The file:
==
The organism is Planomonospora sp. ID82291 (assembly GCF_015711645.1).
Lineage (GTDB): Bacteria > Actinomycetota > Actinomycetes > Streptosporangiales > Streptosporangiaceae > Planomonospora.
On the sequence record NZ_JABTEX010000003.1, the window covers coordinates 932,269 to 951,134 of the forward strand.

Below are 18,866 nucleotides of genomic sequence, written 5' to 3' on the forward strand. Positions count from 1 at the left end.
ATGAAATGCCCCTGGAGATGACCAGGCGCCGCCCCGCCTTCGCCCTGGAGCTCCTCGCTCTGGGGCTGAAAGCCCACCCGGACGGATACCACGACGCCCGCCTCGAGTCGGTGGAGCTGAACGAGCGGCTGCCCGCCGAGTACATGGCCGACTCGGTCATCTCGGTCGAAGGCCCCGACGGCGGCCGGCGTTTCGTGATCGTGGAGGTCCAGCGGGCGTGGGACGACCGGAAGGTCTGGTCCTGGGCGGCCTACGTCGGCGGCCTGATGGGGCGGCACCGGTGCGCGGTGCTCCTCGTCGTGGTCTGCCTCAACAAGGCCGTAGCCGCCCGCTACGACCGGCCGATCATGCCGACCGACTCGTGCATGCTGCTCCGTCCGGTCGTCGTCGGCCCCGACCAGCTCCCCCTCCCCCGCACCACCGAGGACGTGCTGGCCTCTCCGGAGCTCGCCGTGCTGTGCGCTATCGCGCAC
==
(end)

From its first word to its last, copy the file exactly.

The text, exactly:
The organism is Planomonospora sp. ID82291 (assembly GCF_015711645.1).
Lineage (GTDB): Bacteria > Actinomycetota > Actinomycetes > Streptosporangiales > Streptosporangiaceae > Planomonospora.
On the sequence record NZ_JABTEX010000003.1, the window covers coordinates 932,269 to 951,134 of the forward strand.

Below are 18,866 nucleotides of genomic sequence, written 5' to 3' on the forward strand. Positions count from 1 at the left end.
ATGAAATGCCCCTGGAGATGACCAGGCGCCGCCCCGCCTTCGCCCTGGAGCTCCTCGCTCTGGGGCTGAAAGCCCACCCGGACGGATACCACGACGCCCGCCTCGAGTCGGTGGAGCTGAACGAGCGGCTGCCCGCCGAGTACATGGCCGACTCGGTCATCTCGGTCGAAGGCCCCGACGGCGGCCGGCGTTTCGTGATCGTGGAGGTCCAGCGGGCGTGGGACGACCGGAAGGTCTGGTCCTGGGCGGCCTACGTCGGCGGCCTGATGGGGCGGCACCGGTGCGCGGTGCTCCTCGTCGTGGTCTGCCTCAACAAGGCCGTAGCCGCCCGCTACGACCGGCCGATCATGCCGACCGACTCGTGCATGCTGCTCCGTCCGGTCGTCGTCGGCCCCGACCAGCTCCCCCTCCCCCGCACCACCGAGGACGTGCTGGCCTCTCCGGAGCTCGCCGTGCTGTGCGCTATCGCGCAC